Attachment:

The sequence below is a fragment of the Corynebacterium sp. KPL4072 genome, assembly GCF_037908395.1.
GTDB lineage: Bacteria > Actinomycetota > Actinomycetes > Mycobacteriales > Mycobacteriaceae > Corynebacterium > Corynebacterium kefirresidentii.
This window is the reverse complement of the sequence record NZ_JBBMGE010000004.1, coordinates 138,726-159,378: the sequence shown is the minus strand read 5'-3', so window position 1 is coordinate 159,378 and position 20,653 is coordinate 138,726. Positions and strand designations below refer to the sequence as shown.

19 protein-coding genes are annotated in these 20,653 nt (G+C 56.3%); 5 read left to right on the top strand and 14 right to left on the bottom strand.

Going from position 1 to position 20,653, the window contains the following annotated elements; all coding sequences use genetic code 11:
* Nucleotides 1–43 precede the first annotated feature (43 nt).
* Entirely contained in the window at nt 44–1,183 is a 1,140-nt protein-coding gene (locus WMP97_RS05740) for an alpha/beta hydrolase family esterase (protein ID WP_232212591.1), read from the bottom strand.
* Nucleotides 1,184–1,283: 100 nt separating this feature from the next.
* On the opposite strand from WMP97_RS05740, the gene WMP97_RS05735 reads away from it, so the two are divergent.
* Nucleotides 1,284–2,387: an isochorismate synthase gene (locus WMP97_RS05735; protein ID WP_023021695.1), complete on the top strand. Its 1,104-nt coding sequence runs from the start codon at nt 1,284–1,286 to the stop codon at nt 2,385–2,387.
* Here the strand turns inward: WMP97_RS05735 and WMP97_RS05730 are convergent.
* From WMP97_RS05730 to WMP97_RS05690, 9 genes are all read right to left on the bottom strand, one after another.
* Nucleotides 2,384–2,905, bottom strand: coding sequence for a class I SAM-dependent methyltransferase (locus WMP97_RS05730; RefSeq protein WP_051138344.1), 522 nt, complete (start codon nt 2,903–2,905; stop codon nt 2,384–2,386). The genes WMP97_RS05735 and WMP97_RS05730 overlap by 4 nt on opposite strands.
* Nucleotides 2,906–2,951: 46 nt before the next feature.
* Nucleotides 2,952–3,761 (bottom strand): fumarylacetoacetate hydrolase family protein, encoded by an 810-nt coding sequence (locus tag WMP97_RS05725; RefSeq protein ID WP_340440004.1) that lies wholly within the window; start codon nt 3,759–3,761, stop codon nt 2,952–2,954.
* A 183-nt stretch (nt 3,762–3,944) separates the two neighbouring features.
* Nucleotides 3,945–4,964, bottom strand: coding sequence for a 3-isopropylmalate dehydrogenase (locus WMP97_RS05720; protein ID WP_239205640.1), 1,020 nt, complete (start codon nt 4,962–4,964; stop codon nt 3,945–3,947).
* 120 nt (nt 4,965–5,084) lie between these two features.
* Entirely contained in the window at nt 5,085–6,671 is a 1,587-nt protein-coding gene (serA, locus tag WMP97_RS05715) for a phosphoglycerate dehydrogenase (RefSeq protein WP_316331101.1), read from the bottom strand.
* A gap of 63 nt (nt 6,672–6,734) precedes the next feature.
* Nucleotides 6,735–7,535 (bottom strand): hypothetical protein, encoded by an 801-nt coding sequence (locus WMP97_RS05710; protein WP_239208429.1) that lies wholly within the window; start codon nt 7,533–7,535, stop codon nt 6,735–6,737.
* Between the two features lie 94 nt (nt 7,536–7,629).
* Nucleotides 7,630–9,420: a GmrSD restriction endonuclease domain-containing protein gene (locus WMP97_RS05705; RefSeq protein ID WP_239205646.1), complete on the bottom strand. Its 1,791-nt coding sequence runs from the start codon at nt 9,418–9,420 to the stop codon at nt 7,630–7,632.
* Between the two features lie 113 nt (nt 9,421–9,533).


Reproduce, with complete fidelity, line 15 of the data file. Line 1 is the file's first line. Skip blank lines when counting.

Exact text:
* Nucleotides 2,952–3,761 (bottom strand): fumarylacetoacetate hydrolase family protein, encoded by an 810-nt coding sequence (locus tag WMP97_RS05725; RefSeq protein ID WP_340440004.1) that lies wholly within the window; start codon nt 3,759–3,761, stop codon nt 2,952–2,954.